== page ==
Note the "whosoever." This is a gospel not just for Jews, but for Gentiles, too--all races, in every clime, in every circumstance. It is a gospel for the rescue mission and the slums of the cities; a gospel for little children as well as reprobates and derelicts. It is a gospel for mature, upright, moral religionists like Nicodemus. Whether up-and-out, whether down-and-out, this whosoever includes them all. It includes heathen people in every race, darkest Africa and poor enslaved China. And this "whosoever" is, in a particular way, the mark of this whole age.

And this verse indicates that the aim of the gospel throughout the age is the same. It is to get people saved. The expectation of the church ought to be everywhere that people will be saved. Every preacher should make his preaching aim at this, which is the aim and intention of the gospel, and a great mark of this gospel age. People should be saved under our preaching! Our Sunday schools, our preaching services, and all the work of the church auxiliaries should head up in this one thing--getting people to call on Christ for mercy and be saved.

The salvation of sinners, of multitudes of sinners, is a characteristic of this whole age, as it was the striking characteristic of the services at Pentecost when Peter spoke these immortal words quoted from Joel. "And it shall come to pass, that whosoever shall call on the name of the Lord shall be saved."

How wonderful that the age should have near its beginning this mighty outpouring of the Holy Spirit, this mighty revival at Pentecost! It seems quite clear to any careful student that Pentecost was intended to be a great sample of what the gospel would do. The gospel was preached there to Jews, devout men out of every nation under Heaven, as if to remind us that the whole age would be marked by the spread of the gospel to every race everywhere. In other words, Pentecost was intended to be the first fulfillment of obedience to the command to take the gospel to every creature.

The disciples had been commanded, along with the Great Commission, to tarry at Jerusalem until they should be endued with power from on High. It was impossible, they were told, to do the work they were ordered to do without supernatural enduement. They waited, and when the mighty power of God came, the revival at Pentecost resulted. The revival at Pentecost is evidently intended to be a sample revival, a pattern for the whole age.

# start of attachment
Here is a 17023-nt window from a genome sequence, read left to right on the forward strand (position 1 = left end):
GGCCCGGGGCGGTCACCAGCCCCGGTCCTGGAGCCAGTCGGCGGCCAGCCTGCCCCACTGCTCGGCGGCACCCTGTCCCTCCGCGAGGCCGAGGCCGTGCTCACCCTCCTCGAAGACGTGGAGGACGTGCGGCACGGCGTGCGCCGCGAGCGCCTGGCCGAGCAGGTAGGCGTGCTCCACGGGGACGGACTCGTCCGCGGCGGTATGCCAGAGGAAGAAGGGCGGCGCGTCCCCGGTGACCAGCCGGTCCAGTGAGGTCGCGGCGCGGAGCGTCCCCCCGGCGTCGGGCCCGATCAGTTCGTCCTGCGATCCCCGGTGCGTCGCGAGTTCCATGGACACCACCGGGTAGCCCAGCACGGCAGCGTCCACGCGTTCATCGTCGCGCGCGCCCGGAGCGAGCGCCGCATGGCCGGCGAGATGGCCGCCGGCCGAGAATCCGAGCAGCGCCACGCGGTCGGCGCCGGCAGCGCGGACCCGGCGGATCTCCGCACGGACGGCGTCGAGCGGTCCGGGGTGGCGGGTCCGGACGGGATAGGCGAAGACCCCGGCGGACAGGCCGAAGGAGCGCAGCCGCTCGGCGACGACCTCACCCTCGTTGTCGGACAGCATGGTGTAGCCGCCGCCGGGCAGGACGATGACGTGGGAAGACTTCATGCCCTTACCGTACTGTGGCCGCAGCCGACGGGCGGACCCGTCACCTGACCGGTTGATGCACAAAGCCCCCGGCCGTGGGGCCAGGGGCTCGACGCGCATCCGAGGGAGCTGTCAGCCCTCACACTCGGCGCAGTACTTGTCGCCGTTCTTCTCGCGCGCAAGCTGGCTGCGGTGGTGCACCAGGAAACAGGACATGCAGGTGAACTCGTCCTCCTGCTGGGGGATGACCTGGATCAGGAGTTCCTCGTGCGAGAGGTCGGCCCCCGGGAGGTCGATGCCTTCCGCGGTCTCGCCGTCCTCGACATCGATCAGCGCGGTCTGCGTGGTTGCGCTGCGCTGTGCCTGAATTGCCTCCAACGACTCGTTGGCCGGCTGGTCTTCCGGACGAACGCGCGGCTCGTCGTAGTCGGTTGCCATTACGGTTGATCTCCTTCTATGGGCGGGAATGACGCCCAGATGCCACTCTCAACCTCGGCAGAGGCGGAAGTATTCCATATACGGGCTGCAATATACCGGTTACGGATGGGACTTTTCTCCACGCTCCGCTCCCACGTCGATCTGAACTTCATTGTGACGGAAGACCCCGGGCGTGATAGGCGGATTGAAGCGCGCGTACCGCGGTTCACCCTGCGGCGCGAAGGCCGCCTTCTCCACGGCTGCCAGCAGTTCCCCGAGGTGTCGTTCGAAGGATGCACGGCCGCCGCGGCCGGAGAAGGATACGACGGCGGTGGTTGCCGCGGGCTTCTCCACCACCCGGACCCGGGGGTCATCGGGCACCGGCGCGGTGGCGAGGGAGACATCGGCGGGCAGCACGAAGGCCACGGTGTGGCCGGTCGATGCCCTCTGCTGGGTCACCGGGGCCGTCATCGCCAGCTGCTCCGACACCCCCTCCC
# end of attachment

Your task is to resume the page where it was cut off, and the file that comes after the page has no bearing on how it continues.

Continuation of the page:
There were miracles there? Yes, and that is as if the Lord Jesus would say that we may have His power in any measure necessary. There would be no situation, no age, no civilization, no hardness of human hearts, no combination of circumstances of which the Christian, filled with the Holy Spirit, might not be the master, that is, might not be enabled to win souls in those circumstances. It is true that Christians may be persecuted, may sometimes die for Christ. But the course of the gospel through this age is intended to be a triumphant course. The promise of Psalm 126:6 is, "He that goeth forth and weepeth, bearing precious seed, shall doubtless come again with rejoicing, bringing his sheaves with him." It is a triumphant and certain end that a Christian faces when he goes in the power of the Holy Spirit, preaching and witnessing the Word of God to lost sinners! Pentecost is a sample of what Christians ought to have throughout this wonderful age of grace, these last days prophesied by Joel and Peter.

They spoke in tongues at Pentecost, but mark you, only in the natural languages of people then present who heard the gospel. And this is evidently intended to be a sample and model case here. The gift of tongues was not a gift in some strange jabber, given only for the ecstasy and private and selfish joy of the Christian. No, the gift of tongues simply means that we can have help for any genuine need in getting out the gospel. If I must get the gospel to a Chinese man who cannot understand English, and if I have no time or cannot learn the language, then God can, when He wills, give the power to speak to the man in his own language.

We ought to take Pentecost as a sample of what God planned to give Christians during this age, the power we should have and the results we should have.

Perhaps one of the reasons D.L. Moody had such mighty power and won a million souls to Christ and shook two continents was that D.L. Moody believed that God would give him this same power, this same kind of revivals; and, praise God, He did!

I hope that every honest reader will shake out of his mind the wicked defeatism which often accompanies the thought of "the last days." The term, "the last days," means this whole gospel age. It is an age of the pouring out of the Holy Ghost. It is an age of the conversion of multitudes. It is an age when "whosoever shall call on the name of the Lord shall be saved." The fullness of the Spirit, the power to win souls, is for all flesh, servants and handmaidens, old men and young men, sons and daughters--all who will pay God's price for fullness of power. What a wonderful gospel age in which we live! How our unbelief, our defeatism, our selfish alibis for our powerlessness and fruitlessness have grieved God! These last days are the blessed days of revival, the one period in all the world when revival is easiest, when the power of God is promised in the greatest fullness, when the gospel is offered most freely to every creature! Let us take advantage of our heritage, and enter into the power promised and the fruitage promised!